Chicago-based Cleversafe is among a group of object-based storage startups – a group that also includes Scality, Amplidata, Caringo and Exablox – looking to crack the market while the major vendors rev up their own object platforms to handle petabyte and perhaps exabyte data stores that push the limits of RAID.
Morris spoke with Storage Soup today to outline his plans for Cleversafe.
What brought you to Cleversafe?
Morris: As I left Juniper, I wanted a chance to lead a company. One of the spaces I was looking at in technology was storage, where I think there is a lot of status quo ready to be challenged. I had heard of Cleversafe and followed it a little bit in the local Chicago media. I’m a Chicago guy anyway, and as I got more into learning about the company from Chris Gladwin and [chairman] Chris Galvin and the other board members, it seems to me it’s a great combination of technology that’s ready and accepted by customers, and momentum that is building dramatically.
It’s a great time for me to come in and join the company and bring a depth of experience in scaling businesses to match up with the company’s great technology.
Chris Gladwin is staying with the company, so it seems like Cleversafe won’t be going in a completely new direction with the change. Is this a signal that Cleversafe is moving into a new business phase, and why was the change made now?
Morris: I have to be careful not to disturb the phase we’re in now. We brought in a million dollar order last week. We have a couple of other strategic big orders that we expect to bring in this week. The company is on a tear with customer momentum building, but we also want to make sure that we’re growing in a way that is sustainable and allows us to scale to the heights we want. And that’s where I’m going to be helping to bring in approaches we take to not just have a great few quarters but to have many great years.
How many customers does Cleversafe have?
Morris: We have dozens of customers, that’s as specific as we’ll get. But we’re growing every week.
What’s your biggest challenge in this job?
Morris: We’re attacking an entrenched status quo of big entrenched competitors. In reality, there’s a lot of square peg for a round hole because the kind of data that we’re great at storing is not very well attacked by the status quo technology, in particular the RAID technology out there. So the biggest challenge is making sure the customers understand there’s an alternative out there that gives them better reliability and scalability at a lower cost. As a small company, it’s hard to make yourself known out there so that’s probably the biggest challenge I have now.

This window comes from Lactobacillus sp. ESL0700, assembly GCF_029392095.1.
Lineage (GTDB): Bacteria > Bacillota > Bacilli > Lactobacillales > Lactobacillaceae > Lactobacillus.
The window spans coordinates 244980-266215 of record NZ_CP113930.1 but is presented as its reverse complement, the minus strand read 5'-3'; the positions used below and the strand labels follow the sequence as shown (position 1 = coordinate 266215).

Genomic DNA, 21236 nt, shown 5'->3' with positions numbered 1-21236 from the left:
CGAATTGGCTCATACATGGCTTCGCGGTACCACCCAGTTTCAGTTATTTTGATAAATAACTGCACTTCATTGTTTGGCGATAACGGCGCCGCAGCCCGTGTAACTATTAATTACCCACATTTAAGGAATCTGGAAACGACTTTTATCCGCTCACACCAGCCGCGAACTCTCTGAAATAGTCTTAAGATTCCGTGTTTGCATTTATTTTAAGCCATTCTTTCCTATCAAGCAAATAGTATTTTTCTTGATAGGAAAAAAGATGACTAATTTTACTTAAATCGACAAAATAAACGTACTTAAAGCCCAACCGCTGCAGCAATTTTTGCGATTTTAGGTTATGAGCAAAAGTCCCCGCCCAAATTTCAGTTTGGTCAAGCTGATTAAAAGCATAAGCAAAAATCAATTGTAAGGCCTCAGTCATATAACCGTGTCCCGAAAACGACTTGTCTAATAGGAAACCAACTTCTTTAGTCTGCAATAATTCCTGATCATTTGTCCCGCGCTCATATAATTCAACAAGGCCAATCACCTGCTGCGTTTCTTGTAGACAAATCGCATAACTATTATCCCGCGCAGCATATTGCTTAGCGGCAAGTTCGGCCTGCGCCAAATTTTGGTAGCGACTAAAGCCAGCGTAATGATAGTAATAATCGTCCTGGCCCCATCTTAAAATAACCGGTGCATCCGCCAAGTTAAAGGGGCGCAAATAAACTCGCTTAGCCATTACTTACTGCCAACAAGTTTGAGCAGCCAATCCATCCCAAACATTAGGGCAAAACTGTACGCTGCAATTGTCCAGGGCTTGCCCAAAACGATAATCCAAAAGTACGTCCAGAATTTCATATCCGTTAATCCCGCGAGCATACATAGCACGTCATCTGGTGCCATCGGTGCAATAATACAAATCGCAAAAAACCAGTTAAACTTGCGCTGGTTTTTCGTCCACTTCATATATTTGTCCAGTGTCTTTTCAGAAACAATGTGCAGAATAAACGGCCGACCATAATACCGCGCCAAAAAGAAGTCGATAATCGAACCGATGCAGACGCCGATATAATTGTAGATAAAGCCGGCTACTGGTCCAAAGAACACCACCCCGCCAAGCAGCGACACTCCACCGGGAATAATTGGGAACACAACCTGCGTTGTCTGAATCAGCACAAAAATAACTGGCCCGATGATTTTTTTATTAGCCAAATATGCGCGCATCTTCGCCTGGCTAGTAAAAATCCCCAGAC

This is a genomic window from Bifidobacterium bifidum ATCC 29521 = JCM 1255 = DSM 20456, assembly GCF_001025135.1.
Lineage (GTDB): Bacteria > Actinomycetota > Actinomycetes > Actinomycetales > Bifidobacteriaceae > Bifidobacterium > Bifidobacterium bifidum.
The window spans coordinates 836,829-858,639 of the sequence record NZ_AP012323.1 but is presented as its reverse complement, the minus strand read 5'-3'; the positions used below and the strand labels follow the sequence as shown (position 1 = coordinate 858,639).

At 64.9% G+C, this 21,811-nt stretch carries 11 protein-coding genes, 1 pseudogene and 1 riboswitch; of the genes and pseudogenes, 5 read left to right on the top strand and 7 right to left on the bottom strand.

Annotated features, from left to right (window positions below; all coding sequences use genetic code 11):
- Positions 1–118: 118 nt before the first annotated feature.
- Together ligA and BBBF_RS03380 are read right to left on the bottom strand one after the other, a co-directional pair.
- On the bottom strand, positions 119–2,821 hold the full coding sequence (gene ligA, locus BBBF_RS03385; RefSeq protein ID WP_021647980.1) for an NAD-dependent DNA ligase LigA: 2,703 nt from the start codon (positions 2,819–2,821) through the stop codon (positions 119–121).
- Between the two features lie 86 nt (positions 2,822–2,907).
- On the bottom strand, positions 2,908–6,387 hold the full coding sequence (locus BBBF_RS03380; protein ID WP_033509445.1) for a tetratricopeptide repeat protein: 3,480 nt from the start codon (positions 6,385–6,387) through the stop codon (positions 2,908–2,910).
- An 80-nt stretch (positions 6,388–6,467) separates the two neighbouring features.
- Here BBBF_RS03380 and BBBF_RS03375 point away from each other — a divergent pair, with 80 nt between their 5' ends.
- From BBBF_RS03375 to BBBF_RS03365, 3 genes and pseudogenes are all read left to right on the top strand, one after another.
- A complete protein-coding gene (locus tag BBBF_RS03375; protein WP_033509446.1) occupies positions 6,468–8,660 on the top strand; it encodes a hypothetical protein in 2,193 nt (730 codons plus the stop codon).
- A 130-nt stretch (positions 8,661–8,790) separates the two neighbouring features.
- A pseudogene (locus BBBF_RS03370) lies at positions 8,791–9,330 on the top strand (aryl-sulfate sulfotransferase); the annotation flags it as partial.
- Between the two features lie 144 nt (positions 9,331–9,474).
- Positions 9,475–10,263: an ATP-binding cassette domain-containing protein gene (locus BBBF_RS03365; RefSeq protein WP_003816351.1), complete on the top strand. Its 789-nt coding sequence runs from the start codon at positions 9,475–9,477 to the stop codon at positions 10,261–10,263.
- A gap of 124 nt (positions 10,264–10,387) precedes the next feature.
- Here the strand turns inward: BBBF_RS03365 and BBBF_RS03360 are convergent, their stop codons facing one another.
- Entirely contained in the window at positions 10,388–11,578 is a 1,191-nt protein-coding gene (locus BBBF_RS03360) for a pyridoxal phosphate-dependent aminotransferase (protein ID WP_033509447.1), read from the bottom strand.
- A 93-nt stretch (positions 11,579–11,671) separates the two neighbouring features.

What’s the headcount at Cleversafe?
Morris: A little over 100. We’re definitely growing.
Who do you consider the major competitors in the object storage market?
Morris: The dominant players out there – EMC, HP, IBM, Hitachi Data Systems – those are the guys dominating market place and the competitors we think about. They’re throwing the wrong tool at the problem. We think we have a much better tool. Those are the guys I wake up thinking about.
We think we have a much better alternative for the fastest growing part of their market, which is the unstructured data around video and photos and audio and image files, and that sort of thing.
What about some of your fellow startups who sell object storage?
Morris: We’ve shipped more object oriented storage than anybody, by a long shot. Certainly more than the smaller players out there.
When was your last funding round?
Morris: In 2010 we raised $31 million in our C round. We’re in a fortunate position, we have investors who like what we’re doing and are anxious to help us do more. So fundraising as a big challenge is not something I come in having to face.
Does that mean you’re close to profitability?
Morris: One of the fun things for me about moving into a private company is [laughs], we have an easy answer to that question, which is we’re not releasing any type of financial data around revenue.
Object storage seems to be a big piece of the ViPR software EMC announced last week. Do you expect to see more focus on object storage from the big vendors?
Morris: One of the hardest things that we had to try to do when I was at IBM for a couple of decades was eat our own children. And I’m counting on our large competitors having the same sort of trepidation. While they have offerings in this space, I think they continue to lead with what drives a lot of profit in their current business and that’s an opportunity for us.
LAS VEGAS – EMC World was short on product upgrades this year with the exception of the new ViPR platform, but the vendor did enhance a few products while previewing features expected soon in others: